Any time there’s a potential new treatment for Alzheimer’s disease (AD), or an advance in understanding what causes dementia, the news makes big headlines. That’s because there is currently no cure for diseases like AD—and the number of Americans living with dementia is growing at alarming rates. “More than six million Americans of all ages have Alzheimer’s,” reports the Alzheimer’s Association, which notes: “By 2050, the number of people age 65 and older with Alzheimer’s may grow to a projected 12.7 million, barring the development of medical breakthroughs to prevent, slow, or cure Alzheimer’s disease.”
Making preventative lifestyle choices is one way to address this devastating disease. But if you do develop dementia, an early diagnosis “can improve the quality of care and quality of life and may reduce the financial and emotional impact of the disease,” the Alzheimer’s Association notes.
While some warning symptoms of AD are well-known, others can be more subtle. Read on to find out about the important clue your credit score can give you.
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The National Institute on Aging (NIA) describes AD as “a brain disorder that slowly destroys memory and thinking skills, and, eventually, the ability to carry out the simplest tasks.”
The effects of the disease on the brain are deeply complicated and still being explored by scientists, the NIA says. “Changes in the brain may begin a decade or more before symptoms appear,” the site explains. “During this very early stage of AD, toxic changes are taking place in the brain, including abnormal buildups of proteins that form amyloid plaques and tau tangles [and] previously healthy neurons stop functioning, lose connections with other neurons, and die.” The NIA notes that other changes may occur in the brain as well.
Katie Macklin, Senior Director of Public Policy at the Alzheimer’s Association in Delaware, wrote in an article published by the Delaware Journal of Public Health that “more and more people are beginning to recognize that Alzheimer’s is a true public health crisis.”
The Mayo Clinic explains that AD begins and progresses long before the person begins to show symptoms. “This stage is called preclinical Alzheimer’s disease, and it’s usually identified only in research settings,” says the site, which notes that this stage may last for many years, and potentially decades.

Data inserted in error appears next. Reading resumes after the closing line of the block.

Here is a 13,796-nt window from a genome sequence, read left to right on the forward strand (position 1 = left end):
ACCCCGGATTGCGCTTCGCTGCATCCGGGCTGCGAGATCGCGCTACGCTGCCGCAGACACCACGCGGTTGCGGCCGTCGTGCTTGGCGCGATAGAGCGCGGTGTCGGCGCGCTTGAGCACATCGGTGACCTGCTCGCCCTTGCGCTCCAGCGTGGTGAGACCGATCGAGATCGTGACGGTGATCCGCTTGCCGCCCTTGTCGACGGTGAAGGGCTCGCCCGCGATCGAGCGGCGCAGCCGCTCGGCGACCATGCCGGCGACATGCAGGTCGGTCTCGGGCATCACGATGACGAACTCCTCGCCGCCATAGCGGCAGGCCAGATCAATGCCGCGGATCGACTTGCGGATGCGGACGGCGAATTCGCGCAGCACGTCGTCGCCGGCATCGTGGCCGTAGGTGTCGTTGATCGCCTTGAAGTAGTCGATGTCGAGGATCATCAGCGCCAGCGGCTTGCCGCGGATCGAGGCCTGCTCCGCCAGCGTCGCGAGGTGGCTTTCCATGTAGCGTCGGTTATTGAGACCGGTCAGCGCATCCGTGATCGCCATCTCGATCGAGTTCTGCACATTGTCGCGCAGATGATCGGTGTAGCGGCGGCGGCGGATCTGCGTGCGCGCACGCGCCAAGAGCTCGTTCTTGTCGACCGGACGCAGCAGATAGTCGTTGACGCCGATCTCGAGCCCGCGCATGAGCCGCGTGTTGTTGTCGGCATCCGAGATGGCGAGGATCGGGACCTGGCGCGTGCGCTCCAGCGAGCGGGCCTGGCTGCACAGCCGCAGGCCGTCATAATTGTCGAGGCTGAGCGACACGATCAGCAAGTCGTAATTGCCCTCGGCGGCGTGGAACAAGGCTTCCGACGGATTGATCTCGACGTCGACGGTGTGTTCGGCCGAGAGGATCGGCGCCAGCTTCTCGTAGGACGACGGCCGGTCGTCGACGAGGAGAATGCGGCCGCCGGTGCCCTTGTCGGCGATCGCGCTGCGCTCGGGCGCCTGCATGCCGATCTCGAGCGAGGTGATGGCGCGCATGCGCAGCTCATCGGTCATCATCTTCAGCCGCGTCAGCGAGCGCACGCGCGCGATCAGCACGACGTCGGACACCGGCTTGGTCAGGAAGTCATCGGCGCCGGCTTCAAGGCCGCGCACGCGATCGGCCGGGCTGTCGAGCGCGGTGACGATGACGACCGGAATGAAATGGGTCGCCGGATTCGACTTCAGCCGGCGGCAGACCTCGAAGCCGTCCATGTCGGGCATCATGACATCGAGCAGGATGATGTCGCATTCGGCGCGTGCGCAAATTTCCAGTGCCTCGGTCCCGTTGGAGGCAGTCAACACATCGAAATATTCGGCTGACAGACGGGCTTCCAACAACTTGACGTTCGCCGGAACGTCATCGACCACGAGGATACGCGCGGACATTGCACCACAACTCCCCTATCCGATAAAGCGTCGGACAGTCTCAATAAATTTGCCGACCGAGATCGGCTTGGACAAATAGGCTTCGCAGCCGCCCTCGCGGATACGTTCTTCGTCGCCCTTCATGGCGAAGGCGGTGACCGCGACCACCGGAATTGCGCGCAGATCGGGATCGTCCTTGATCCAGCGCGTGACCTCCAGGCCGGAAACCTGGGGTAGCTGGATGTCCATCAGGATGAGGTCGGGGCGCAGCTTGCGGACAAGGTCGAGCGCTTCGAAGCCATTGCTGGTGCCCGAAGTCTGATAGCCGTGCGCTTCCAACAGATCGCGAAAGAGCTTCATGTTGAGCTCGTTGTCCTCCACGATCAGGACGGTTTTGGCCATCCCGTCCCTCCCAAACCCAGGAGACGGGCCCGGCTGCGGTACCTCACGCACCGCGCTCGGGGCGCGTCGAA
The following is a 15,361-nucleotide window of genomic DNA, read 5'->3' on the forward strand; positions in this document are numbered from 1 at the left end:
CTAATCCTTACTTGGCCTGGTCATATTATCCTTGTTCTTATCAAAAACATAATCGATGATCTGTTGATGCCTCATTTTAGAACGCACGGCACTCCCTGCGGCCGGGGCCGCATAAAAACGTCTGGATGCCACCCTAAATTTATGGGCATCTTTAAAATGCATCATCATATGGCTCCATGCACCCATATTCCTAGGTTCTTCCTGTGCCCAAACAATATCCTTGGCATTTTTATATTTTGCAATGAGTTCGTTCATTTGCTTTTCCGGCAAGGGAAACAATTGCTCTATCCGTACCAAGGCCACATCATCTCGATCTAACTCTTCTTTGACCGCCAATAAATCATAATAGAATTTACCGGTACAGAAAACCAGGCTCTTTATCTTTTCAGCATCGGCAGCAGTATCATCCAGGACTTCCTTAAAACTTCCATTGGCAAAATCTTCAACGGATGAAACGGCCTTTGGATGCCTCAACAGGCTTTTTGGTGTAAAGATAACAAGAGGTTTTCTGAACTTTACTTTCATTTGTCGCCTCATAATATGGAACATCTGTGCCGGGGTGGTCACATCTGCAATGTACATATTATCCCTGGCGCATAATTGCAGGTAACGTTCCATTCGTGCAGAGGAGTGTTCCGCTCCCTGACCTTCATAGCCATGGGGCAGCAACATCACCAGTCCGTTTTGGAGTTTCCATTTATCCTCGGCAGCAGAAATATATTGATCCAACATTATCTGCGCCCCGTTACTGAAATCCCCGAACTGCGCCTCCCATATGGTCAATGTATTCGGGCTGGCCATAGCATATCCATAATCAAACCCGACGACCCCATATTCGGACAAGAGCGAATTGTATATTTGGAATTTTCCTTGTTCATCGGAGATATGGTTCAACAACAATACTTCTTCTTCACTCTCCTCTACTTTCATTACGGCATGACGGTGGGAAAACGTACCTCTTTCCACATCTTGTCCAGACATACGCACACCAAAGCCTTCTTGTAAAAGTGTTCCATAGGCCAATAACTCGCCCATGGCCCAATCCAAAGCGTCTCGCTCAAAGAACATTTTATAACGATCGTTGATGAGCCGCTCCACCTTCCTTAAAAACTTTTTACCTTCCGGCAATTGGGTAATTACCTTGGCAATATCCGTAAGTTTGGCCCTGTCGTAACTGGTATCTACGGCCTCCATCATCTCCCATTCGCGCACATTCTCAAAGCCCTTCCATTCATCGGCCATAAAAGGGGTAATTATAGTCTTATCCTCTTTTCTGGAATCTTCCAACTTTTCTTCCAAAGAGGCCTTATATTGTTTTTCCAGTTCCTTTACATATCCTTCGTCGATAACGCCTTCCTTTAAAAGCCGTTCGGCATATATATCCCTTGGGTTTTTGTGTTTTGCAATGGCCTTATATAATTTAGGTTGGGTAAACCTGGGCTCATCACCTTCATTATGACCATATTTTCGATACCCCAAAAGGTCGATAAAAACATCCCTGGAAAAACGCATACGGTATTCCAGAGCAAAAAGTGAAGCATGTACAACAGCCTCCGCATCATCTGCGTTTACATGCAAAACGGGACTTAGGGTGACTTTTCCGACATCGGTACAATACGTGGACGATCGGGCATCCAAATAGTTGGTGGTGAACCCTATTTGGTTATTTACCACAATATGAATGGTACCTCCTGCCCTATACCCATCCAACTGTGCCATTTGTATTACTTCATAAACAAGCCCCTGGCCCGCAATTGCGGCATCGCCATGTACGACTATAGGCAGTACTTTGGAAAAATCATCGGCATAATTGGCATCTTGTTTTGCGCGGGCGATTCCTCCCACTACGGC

“Although you won’t notice any changes, new imaging technologies can now identify deposits of a protein called amyloid-beta that is a hallmark of Alzheimer’s disease,” the Mayo Clinic says. “The ability to identify these early deposits may be especially important for clinical trials and in the future as new treatments are developed for Alzheimer’s disease.”
Early detection of AD and other forms of dementia is critical. Among other benefits, a diagnosis allows people to access drug and non-drug therapies that could help improve their symptoms, says Alzheimer’s Disease International.
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Knowing about the warning signs of dementia can help people spot the condition early—but some symptoms are lesser known than others.
Memory loss, for example, is a recognized potential signal of cognitive decline. According to the Centers for Disease Control and Prevention (CDC), other common symptoms of dementia include confusion about time and location, problems with misplacing things and forgetting where they are, and “difficulty completing familiar tasks at home, at work, or at leisure.” Changes in mood and personality can also be a sign of AD, the CDC says, as well as withdrawing from social activities and engaging with other people.
The CDC notes that “Challenges in planning or solving problems” may be a warning sign of cognitive decline. Because this can affect how you manage your money, this may manifest as a change in your financial situation, or a markedly different credit score.
Problems with money management can be a sign of AD or other forms of dementia. “It’s not uncommon at all for us to hear that one of the first signs that families become aware of is around a person’s financial dealings,” Beth Kallmyer, vice president for care and support at the Alzheimer’s Association told The New York Times.
“Long before they receive a dementia diagnosis, many people start losing their ability to manage their finances and make sound decisions as their memory, organizational skills and self-control falter, studies show,” reports the Times. “As people fall behind on their bills or make unwise purchases and investments, their bank balances and credit rating may take a hit.” That’s why changes in your finances, or a suddenly different credit store, may signal the onset of cognitive decline—and should be brought to the attention of your medical provider.